The McMillan-Stewart lectures are coordinated by the MIT Program in Gender and Women's Studies and are organized by the holder of the namesake chair, Lerna Ekmekçioğlu, of the MIT History Faculty since 2011. Endowed by Geneviève McMillan, http://mcmillanstewart.org/, the lectures provide a space for scholars, artists, journalists, activists, and other experts to reflect on issues related to women in the developing world, specifically (but not exclusively) in the Middle East and North Africa. Lectures are free and open to the public.
Born in 1922 in Orthez in the French Pyrenees, Geneviève Lalanne arrived in Paris in 1943. She earned a bachelor's degree in English at the University of Bordeaux and was one of the first women to graduate from the École des Sciences Politiques, the leading school in France for public administration.
In 1944, after the liberation of Paris, she met Robert McMillan, an American officer and an architect. He introduced his future wife to Madeleine Rousseau and her salon in Paris. Rousseau was a collector of African and Oceanic art and sparked that interest in Geneviève (who was also known as Ginou). She became Ginou's mentor. By 1946, Mrs. McMillan had earned her college degree, married McMillan, and left for the United States. The McMillans divorced in 1950 and Mrs. McMillan moved from their house in Lexington to Cambridge. In 1950, Mrs. McMillan opened Henry IV, one of the first French restaurants in the Boston area, which had a pastry shop and a nightclub. She brought in a chef from France. The restaurant, which was downstairs in the two-family house Mrs. McMillan had purchased in Harvard Square, attracted such artists and writers as William Faulkner, Thornton Wilder, and Juan Miró.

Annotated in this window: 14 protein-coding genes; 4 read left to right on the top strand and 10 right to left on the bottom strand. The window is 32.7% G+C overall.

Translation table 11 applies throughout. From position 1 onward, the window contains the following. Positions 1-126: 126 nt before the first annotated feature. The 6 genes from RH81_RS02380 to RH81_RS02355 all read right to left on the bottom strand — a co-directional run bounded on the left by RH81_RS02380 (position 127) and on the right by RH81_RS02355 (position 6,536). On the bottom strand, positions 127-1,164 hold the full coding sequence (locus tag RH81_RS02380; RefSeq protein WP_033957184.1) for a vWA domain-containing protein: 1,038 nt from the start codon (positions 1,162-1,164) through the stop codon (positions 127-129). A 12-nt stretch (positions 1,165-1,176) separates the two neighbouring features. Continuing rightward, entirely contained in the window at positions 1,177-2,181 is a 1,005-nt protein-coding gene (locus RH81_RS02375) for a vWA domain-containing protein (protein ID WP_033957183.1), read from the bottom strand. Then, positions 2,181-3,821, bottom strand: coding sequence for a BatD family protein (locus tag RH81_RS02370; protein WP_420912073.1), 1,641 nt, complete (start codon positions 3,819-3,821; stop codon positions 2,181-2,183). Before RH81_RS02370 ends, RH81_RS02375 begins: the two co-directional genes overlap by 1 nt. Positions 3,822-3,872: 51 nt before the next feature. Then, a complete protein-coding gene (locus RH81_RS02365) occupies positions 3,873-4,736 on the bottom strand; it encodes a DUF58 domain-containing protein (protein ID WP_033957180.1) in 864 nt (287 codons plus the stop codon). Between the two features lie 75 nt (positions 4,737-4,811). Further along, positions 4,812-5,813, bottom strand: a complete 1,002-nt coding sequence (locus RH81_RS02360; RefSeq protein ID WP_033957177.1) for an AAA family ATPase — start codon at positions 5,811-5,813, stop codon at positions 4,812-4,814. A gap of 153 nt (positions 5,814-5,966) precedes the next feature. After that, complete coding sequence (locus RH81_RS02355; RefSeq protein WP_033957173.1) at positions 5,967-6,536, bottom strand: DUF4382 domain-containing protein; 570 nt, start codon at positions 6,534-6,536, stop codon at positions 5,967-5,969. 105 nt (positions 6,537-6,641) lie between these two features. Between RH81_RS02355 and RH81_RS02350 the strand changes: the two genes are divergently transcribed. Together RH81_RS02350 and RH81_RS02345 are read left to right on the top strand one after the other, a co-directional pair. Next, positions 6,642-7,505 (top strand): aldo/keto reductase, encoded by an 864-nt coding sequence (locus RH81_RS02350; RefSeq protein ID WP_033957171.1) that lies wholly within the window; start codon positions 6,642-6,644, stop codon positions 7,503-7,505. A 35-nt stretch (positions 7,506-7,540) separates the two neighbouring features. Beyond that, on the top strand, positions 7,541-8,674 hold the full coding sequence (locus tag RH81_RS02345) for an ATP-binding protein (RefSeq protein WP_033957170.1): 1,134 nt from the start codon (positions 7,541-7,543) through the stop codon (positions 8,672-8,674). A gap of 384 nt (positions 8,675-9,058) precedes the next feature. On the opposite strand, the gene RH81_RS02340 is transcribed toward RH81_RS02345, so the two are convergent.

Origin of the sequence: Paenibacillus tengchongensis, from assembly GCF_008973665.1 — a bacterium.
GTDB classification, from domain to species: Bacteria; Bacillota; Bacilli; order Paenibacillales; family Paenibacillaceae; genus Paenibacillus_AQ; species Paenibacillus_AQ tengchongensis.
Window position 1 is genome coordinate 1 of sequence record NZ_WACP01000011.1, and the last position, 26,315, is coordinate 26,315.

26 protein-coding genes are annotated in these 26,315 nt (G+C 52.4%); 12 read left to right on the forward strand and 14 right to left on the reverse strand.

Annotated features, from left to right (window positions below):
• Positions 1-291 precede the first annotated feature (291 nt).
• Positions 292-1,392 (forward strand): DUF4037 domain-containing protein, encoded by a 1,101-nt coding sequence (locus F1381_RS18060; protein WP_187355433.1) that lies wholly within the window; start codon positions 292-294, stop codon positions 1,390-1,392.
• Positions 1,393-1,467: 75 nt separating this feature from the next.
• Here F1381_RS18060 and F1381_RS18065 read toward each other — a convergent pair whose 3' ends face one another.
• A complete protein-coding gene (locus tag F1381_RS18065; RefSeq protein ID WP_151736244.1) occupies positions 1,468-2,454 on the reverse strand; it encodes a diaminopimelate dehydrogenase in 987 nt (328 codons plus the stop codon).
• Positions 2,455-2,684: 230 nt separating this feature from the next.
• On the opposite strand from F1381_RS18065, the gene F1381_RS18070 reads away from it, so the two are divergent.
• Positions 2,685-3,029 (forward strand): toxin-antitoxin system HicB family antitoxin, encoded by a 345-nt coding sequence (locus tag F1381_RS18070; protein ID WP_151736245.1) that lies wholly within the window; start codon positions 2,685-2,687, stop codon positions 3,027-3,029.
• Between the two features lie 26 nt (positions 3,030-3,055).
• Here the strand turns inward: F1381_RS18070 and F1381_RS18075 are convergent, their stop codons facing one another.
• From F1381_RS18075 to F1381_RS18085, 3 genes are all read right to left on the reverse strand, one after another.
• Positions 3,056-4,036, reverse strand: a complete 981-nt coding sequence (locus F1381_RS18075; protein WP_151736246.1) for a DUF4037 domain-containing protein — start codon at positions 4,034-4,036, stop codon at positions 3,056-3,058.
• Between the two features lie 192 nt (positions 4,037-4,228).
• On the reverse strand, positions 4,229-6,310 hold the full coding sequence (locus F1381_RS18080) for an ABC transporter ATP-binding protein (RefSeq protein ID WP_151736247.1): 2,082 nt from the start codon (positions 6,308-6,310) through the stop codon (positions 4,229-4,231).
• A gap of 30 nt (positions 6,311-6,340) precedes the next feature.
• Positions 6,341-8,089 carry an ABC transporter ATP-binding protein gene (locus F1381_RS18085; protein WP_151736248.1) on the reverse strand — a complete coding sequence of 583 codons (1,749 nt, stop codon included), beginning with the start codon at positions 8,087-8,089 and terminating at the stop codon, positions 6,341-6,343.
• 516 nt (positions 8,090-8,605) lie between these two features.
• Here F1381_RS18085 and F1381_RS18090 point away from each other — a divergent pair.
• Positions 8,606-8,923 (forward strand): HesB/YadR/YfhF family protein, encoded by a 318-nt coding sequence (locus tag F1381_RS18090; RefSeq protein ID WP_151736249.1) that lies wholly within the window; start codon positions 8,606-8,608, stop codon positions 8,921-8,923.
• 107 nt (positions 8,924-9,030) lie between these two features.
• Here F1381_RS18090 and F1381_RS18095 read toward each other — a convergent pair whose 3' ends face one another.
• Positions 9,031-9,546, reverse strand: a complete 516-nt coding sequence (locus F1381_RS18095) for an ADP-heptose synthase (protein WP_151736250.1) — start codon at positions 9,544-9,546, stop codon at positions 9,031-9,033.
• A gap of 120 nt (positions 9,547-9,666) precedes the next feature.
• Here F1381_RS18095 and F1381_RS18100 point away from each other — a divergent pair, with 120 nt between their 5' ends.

Although Mrs. McMillian had not started out wealthy, she was a successful businesswoman who acquired properties around Harvard Square, which helped her build her collection and support the arts, civil rights, and various political causes. She also shared her wealth with others.
For long year Mrs. McMillan expanded her collection of African art which she eventually devoted to Museum of Fine Arts, Boston. She also sponsored and mentored young students from African countries. She was especially willing to help women from the developing countries to improve themselves through education. In order to facilitate the advancement of knowledge in this direction, Mrs. McMillan endowed a chair and lecture series at M.I.T. She named the chair after her late friend Reba Stewart, a talented artist who died in 1971 after having contracted malaria in Africa where she had visited to paint.
Biographical information on Mrs. McMillan is adopted from Boston Globe’s May 24, 2008 obituary and is mostly based on an interview with Mrs. McMillan’s longtime friend Anne Marie Stein, dean at the Massachusetts College of Art and Design.